03 December 2004

Free-Speech Inanity

Over at Law.com, Fred von Lohmann of the EFF has an opinion piece on some unfortunate litigation. It's unfortunate because it seems so potentially (but not, as we'll see, actually) intrusive on free speech; so silly; and so excessive. I'm afraid, though, that Mr von Lohmann's opinion piece is in the end as silly as the lawsuit to which he refers.

In an effort to protect its copyrights and trademarks—although largely denigrated by Mr von Lohmann, the latter are actually what are driving the lawsuit—Marvel has sued a couple of "enhanced MUD" operators for facilitating infringement. These particular MUDs (for reasons that escape me, Mr von Lohmann has insisted on distinguishing this particular subspecies as "MMO"s, although for legal purposes there is little if any difference) are "superhero cities," in which an invented city (think Gotham City, or Metropolis) hosts player-created characters. Characters create players from a menu of powers, costumes, and presumably flaws/weaknesses. That is, the players don't choose to "be Wolverine"; they create something as close as the game system allows to "Wolverine" (if that is their desire) and call them what they will.

The rhetorical problem here is the assertion that attempting to suppress this somehow inhibits free speech under the First Amendment, as Mr von Lohmann's unfortunate "parade of horribles" rhetoric implies. Leaving aside the absence of government action and assuming that some nebulous, but not legally protected, abstract right of "free speech" is at issue—frankly, these are fatal to Mr von Lohmann's argument—we need to consider what "free speech" is. "Free speech" is not unlimited. Or, rather, there are consequences to some kinds of speech; consider defamation suits. The core of free speech, though, is the ability to speak about things that matter. That's broader than just "politics," the limit that some would impose; but it does not reach so far as to allow parrotting of another speaker's views while simultaneously claiming credit as the origin of those views. Whether the facts of the matter will ultimately uphold Marvel's action is for the court; but that is the true gravamen of its action.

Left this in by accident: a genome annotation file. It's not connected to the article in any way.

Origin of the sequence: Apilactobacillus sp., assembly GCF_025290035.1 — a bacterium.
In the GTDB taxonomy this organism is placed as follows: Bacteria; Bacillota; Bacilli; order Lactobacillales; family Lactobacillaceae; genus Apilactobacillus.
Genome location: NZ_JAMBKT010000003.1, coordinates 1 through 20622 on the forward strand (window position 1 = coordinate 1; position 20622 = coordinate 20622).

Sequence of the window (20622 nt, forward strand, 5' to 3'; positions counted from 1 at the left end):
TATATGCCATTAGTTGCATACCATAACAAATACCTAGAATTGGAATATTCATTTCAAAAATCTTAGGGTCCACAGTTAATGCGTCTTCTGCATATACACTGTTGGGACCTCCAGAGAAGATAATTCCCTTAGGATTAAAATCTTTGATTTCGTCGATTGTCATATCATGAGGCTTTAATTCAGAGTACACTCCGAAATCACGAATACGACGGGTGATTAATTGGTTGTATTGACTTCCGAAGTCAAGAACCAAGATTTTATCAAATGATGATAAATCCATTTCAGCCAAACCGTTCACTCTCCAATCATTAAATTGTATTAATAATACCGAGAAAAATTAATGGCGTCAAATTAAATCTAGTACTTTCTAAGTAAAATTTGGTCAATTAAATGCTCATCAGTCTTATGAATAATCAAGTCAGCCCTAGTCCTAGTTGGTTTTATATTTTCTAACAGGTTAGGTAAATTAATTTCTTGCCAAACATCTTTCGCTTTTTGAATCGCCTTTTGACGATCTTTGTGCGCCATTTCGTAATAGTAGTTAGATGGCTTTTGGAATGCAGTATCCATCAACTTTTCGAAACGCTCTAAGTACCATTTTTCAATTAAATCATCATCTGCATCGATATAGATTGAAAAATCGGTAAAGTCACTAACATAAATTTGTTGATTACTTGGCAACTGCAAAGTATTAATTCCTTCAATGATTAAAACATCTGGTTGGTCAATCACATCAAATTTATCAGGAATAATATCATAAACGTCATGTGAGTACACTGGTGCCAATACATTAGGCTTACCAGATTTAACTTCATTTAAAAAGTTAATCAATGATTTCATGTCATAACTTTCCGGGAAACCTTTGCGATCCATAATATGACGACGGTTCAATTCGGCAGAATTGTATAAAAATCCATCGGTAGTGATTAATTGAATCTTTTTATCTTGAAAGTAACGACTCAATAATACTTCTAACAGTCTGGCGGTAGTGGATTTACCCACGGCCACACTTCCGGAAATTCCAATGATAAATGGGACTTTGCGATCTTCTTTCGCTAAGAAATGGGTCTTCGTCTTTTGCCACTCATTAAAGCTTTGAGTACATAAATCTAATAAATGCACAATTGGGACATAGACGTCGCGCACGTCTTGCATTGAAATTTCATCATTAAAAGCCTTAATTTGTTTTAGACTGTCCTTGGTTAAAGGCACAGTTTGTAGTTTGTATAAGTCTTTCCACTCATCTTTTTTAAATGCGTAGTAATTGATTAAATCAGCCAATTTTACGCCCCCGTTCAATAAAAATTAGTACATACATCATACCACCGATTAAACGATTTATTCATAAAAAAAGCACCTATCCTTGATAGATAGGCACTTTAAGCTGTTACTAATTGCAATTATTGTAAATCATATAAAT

That should sound a lot more like a trademark claim than a copyright-infringement claim. Mr von Lohmann asserts that there is a necessary element of "commercial activity" to a trademark claim, and that therefore Marvel's trademark claims fail of their own weight. I have not reviewed the complaint; but this is an incorrect statement. First, it assumes that there is no commercial element when the individuals who are allegedly the direct infringers pay the organizations that facilitate the infringement a monthly fee (cf. Fonovisa, Inc. v. Cherry Auction, Inc., 76 F.3d 259 (9th Cir. 1996)). Second, it neglects the "dilution" and "disparagement" theories of action under the Lanham Act (federal law governing trademarks)—and the parallel state-level provisions.

The real problem, though, is the unstated assumption about copyright law's reach to characters. If nothing else, this is an excellent argument for consolidating copyright matters in a single circuit—because the law is different in the Second Circuit (Marvel's home) than in the Ninth Circuit (EFF's home), and this case is sitting right on the border of one of those differences. There is no uniform copyright law in the US concerning the protection of characters' basic characteristics. The Ninth Circuit has retreated a loooooooong way from the Maltese Falcon/Krofft theory that held under the 1909 Act and during the early years of the 1976 Act (see, e.g., Mattel v. Walking Mt. Prods.); the Second Circuit has not altered its jurisprudence nearly as much.

The trademark claims are driving this action due to a fundamental difference. Copyright is a "permissive enforcement" statute; that is, failing to deal with potential claim A has no effect on potential claim B when it comes along later. Trademark, however, is a "mandatory enforcement" theory; that is, failing to deal with potential claim A may not just influence potential claim B when it comes along later, but may even result in cancelling the mark. Whether this is good policy is beside the point; just like the speed of light, it's the law. Thus Marvel's reaction.

Or, in reality, overreaction. This could have been solved by granting a no- (or low-) cost license for purported infringements, which would have protected Marvel's marks while not undermining its public stature. This could also have been solved by modifications to the menu system on the MUDs to prevent certain combinations, or to lock out certain names when used with a particular characteristic. That it was not indicates that somebody, somewhere, demonstrated all the maturity of a two-year-old and pitched a fit at the thought of something being taken away—something to which they may not have been entitled anyway. And it only takes one crybaby to torpedo a negotiated agreement.